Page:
Art Basel Hong Kong Pivots to Its Contingency Plan, Pushing the Fair to May as the Financial Hub Remains Cut Off From the World

The fair will now take place May 25 to 29, just before Art Basel's flagship Swiss edition in June.

Art Basel Hong Kong. Courtesy Art Basel.
Art Basel Hong Kong. Courtesy Art Basel.

Art Basel’s back-up plan for its Hong Kong fair has come into effect as announced today that it would postpone the event dates from March to May amid a new wave of Covid-19 infections, ongoing stringent social distancing measures, and travel restrictions.

The fair will now take place from May 25 to 29, just before Art Basel’s flagship Swiss edition in June. Art Basel had already secured the May slot with venue the Hong Kong Convention and Exhibition Centre (HKCEC) as a contingency plan when it first announced its original show dates scheduled for March 24–26.

“Given the current government guidelines in Hong Kong, it has become clear that moving the fair to May is the right decision,” Adeline Ooi, Art Basel’s director in Asia, said in a statement. “We had anticipated this potential scenario in our planning process, and very much look forward to hosting gallerists, collectors, and art lovers at the HKCEC at that time.”

The Hong Kong fair returned in May last year after a hiatus in 2020 due to the pandemic, but due to the city’s strict travel restrictions under its “zero-Covid” policy, it had few foreign visitors, and gallerists from abroad operated via the ghost booth arrangements or got themselves “beamed” into the fairground as hologram in a new technological experiment.

Still, the innovations seem to have paid off as the upcoming edition of Art Basel Hong Kong will feature 137 galleries from 28 countries and regions, a significant increase from last year’s 104 exhibitors. Sixteen of them are first-time exhibitors, including Galería Cayón from Madrid, Gallery Vazieux from Paris, Jason Haam from Seoul, Vin Gallery from Ho Chi Minh City, Galerie Forsblom from Helsinki, and Maia Contemporary from Mexico City. There will be 81 satellite booths, up from last year’s 55.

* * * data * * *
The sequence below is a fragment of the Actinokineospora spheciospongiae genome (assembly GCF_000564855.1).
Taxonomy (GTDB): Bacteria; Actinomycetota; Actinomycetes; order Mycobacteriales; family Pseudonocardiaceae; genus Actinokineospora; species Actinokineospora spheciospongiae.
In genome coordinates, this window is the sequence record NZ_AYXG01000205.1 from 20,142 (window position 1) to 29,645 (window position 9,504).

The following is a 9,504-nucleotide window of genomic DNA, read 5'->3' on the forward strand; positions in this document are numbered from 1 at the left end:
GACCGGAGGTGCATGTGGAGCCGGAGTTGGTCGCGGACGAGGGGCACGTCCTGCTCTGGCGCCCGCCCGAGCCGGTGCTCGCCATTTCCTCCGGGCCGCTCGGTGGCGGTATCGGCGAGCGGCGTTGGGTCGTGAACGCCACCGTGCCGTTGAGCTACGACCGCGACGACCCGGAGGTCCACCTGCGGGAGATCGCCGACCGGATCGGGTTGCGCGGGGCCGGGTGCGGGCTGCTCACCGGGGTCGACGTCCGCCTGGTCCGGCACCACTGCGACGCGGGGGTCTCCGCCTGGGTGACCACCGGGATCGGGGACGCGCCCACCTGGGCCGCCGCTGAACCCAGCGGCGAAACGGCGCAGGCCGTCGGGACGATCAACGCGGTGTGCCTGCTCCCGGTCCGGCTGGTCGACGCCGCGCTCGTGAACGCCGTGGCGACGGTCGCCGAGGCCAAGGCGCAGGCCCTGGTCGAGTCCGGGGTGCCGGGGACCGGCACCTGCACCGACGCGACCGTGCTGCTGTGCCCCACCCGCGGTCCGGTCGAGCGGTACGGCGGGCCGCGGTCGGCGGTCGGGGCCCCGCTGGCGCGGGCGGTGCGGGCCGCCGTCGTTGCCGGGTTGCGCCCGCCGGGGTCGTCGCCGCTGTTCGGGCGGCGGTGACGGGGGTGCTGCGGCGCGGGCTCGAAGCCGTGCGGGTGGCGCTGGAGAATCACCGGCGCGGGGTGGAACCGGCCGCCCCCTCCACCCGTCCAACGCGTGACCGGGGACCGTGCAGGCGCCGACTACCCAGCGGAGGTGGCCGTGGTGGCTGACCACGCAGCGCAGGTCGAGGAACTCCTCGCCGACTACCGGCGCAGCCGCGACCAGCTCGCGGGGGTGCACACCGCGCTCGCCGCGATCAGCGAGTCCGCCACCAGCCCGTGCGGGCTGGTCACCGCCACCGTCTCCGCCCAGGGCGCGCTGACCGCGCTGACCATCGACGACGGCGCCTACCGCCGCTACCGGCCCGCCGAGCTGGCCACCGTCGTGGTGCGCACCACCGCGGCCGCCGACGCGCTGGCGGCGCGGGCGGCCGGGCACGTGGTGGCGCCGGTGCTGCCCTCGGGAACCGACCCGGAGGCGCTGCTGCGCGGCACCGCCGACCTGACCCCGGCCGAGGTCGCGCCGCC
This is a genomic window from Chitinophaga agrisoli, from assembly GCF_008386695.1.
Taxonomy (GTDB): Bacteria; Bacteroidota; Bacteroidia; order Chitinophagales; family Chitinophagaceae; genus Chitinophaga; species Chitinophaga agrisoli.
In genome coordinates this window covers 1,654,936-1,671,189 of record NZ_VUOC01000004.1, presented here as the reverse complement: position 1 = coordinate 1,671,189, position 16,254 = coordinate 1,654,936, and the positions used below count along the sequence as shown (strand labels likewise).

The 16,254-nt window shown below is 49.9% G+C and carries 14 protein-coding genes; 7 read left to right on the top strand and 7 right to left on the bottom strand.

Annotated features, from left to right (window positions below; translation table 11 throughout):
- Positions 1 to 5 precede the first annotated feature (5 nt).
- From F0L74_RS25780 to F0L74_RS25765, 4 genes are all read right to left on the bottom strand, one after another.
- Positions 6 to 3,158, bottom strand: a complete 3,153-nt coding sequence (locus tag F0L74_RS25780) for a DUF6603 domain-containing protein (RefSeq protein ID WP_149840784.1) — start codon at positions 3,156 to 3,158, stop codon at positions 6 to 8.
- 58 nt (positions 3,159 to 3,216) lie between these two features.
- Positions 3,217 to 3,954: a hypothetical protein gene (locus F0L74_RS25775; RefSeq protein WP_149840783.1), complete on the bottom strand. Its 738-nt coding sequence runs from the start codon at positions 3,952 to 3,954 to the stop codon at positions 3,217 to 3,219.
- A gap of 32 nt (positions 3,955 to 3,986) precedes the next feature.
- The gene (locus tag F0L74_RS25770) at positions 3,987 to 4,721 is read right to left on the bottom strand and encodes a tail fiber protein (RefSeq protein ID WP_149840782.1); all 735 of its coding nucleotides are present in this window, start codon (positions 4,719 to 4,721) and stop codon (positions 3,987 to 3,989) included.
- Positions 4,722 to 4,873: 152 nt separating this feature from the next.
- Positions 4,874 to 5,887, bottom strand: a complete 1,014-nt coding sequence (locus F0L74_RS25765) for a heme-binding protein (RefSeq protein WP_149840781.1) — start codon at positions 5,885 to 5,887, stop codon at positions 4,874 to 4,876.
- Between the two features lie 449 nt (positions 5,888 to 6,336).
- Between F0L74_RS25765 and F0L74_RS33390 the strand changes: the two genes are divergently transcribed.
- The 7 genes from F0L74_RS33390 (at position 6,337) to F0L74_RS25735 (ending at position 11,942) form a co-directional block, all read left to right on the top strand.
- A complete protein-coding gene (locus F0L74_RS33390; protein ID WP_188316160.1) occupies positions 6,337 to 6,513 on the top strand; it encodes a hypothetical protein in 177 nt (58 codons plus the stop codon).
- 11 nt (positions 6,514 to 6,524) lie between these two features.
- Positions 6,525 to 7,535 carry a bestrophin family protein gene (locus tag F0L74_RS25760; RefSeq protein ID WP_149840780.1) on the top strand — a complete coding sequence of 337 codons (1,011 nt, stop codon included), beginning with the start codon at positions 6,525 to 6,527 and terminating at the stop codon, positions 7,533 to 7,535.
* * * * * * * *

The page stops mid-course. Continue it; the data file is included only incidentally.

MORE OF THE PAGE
Some galleries told Artnet News they are prepared for the postponement, “as long as the fair is not canceled.” Arman Lam, director of Hong Kong’s Hanart TZ Gallery, said works to be presented at Art Basel were mostly completed last year but certain works will only be shipped over from abroad after the Lunar New Year holidays, which begins on Tuesday, February 1. The postponement has given galleries and artists bonus time to prepare, he said.

Hong Kong has seen a new outbreak of Covid-19 in recent weeks as both the Delta and Omicron variants are spreading. Authorities have placed certain buildings into severe lockdown, barring citizens from leaving their homes for five days. Social distancing measures have been extended until February 17, and officials have banned dining in at restaurants after 6 p.m., large scale events, and flights from eight countries including the U.S., U.K., and France.

Mandatory hotel quarantine for inbound travelers, however, have been shortened from 21 to 14 days, but self-monitoring at home are still required for a further seven days afterwards.

The rule change came after an outcry from foreign businesses as many expats are reportedly leaving Hong Kong, due to strict Covid restrictions. The European Chamber of Commerce in the city has warned in a draft report that the zero-Covid policy could keep the Asian financial hub isolated until 2024, though Beijing has dismissed the caution as a smear campaign orchestrated by foreign media.


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